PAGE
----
March 8, 2001

Cinema Siciliano

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Giuseppe Tornatore’s Malena tastefully portrays a Sicilian boy’s coming of age story during World War II without the melodrama that usually accompanies sexual maturation and war films. The nature of the storytelling, which relies more on viewer interpretation of the events and the character’s emotions than on the plot itself, is so compelling that it becomes immaterial that the film is subtitled.

Malena Scordia (Monica Belucci) is a beautiful woman in her mid-twenties whose husband is off fighting in the war. In his absence, Malena is the sexual fantasy of most of the men in her small town, especially thirteen year-old Renato Amoroso (Giuseppe Sulfaro). Renato’s fixation on Malena leads him to constantly spy on her and causes him to habitually masturbate, which his parents believe “will make him go blind.”

Malena is an extremely loyal and considerate person, faithful to her husband and helpful to her elderly father, but her beauty makes her the object of the contemptuous townswomen’s envy and scorn. After Malena’s husband, Nino Scordia (Gaetano Aronica), is reported dead, the townswomen assassinate Malena’s character, as they portray her as a whore and publicly shun her.

Meanwhile, the war’s damage conveniently intervenes to enable the government to confiscate Malena’s property for displaced citizens because she owes money. Malena, as a result of these factors, has little choice but to turn to a life of prostitution so that she can sustain herself. These elements subtly put the film in historical perspective without detracting from the character development.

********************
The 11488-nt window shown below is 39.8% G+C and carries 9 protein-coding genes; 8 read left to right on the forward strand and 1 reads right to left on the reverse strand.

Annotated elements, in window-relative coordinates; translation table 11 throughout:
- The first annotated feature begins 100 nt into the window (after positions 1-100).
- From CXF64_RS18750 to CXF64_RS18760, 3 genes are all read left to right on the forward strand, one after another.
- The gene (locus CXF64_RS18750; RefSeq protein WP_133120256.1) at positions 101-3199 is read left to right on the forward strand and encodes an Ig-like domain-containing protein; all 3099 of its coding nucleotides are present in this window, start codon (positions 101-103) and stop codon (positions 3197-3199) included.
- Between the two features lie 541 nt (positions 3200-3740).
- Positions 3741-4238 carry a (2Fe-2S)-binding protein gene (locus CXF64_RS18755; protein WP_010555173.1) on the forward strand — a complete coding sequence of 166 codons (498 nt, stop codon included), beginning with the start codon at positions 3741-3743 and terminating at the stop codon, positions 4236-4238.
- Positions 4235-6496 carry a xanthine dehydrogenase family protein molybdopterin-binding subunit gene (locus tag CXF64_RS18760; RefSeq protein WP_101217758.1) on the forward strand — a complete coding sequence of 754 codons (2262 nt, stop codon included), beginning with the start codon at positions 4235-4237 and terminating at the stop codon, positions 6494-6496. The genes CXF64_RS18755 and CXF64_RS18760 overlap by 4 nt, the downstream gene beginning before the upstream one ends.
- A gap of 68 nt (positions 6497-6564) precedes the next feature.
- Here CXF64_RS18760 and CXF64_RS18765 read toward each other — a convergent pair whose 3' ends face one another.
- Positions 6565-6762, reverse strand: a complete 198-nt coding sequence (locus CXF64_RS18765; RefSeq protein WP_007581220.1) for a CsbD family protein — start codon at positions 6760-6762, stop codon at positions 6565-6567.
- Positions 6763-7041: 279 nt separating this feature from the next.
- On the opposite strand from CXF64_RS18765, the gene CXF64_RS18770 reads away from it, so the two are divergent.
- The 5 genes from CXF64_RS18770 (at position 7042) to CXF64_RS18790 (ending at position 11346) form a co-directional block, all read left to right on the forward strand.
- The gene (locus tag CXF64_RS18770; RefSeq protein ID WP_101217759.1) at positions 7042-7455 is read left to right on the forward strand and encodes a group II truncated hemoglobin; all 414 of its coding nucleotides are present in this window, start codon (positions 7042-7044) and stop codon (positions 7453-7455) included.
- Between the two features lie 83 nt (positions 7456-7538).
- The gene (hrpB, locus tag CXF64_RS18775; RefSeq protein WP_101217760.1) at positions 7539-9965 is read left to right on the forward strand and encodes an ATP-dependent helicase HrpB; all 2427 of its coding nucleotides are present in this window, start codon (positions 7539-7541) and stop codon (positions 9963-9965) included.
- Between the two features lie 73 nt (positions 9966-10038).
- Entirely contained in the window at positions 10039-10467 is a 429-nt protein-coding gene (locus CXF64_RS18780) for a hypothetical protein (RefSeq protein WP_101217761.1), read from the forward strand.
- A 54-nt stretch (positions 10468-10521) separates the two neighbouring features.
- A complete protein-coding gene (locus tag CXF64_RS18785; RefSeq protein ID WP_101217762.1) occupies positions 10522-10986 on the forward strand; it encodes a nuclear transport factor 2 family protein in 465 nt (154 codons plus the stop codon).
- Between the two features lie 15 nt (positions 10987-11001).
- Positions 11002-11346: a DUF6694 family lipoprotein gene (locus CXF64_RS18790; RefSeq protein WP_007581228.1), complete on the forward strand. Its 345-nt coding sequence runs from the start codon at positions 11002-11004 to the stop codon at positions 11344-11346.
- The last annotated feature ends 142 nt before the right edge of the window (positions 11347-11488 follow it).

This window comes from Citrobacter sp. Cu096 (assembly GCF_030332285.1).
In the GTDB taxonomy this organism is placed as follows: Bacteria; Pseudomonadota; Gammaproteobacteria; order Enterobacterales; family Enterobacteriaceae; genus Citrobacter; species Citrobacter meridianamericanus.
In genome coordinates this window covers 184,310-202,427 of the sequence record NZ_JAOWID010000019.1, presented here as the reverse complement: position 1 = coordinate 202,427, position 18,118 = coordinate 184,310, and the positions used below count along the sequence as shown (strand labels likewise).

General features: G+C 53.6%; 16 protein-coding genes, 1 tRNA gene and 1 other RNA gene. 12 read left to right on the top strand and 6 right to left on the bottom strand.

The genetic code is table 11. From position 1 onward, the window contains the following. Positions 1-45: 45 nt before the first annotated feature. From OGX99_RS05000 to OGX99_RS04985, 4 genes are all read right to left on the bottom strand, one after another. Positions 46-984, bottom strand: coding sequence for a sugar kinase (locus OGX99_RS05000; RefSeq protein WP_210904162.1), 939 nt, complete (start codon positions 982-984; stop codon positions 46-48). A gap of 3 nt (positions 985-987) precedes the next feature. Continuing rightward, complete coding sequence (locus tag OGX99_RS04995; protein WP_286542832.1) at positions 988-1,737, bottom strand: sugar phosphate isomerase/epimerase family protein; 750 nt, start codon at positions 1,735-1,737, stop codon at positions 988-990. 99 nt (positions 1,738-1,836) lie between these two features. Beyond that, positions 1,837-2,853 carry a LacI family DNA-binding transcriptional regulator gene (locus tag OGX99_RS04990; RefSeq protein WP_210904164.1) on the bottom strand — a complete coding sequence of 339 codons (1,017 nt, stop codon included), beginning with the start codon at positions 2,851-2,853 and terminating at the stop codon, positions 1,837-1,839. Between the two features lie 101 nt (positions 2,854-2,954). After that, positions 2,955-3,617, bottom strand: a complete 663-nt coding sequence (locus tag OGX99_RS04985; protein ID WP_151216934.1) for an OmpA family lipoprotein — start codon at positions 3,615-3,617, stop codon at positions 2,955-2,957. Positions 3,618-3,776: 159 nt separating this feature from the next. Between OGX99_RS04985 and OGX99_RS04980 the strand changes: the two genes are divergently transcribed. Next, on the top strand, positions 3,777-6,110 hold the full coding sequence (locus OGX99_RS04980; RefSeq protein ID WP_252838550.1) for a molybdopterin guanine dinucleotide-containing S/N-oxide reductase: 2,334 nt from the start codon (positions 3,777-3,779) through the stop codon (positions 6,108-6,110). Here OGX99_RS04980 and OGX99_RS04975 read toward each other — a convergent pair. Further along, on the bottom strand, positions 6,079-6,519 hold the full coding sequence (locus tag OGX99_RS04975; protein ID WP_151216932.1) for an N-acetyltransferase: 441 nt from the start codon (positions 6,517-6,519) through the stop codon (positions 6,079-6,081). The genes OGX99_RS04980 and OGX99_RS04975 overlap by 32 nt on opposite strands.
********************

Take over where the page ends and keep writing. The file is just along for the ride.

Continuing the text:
Renato remains a silent spectator, until the conflict is resolved, and the film traces his emotional trajectory and sexual development as the events of Malena’s life unfold. Moreover, the quality of acting is high enough to allow the plot to play a lesser role. These crucial aspects maintain viewer interest, in that they enable one to connect to the characters in an otherwise unfamiliar setting and time period, making Malena a worthwhile experience.

The careful integration of music coupled with the proper execution of a well-chosen setting — a small Sicilian town that has retained the charms of an earlier era — are two facets of Malena that substantially add to the credibility of the film and showcase the director’s talent.

Malena, due to its strong sexual content and occasional sacrilegious moments, is not suited for those who are overly sensitive to and easily offended by such issues. But I would recommend Malena to anyone who is willing to put forth the effort to embrace an excellent film that requires analysis.

Archived article by Louis Benowitz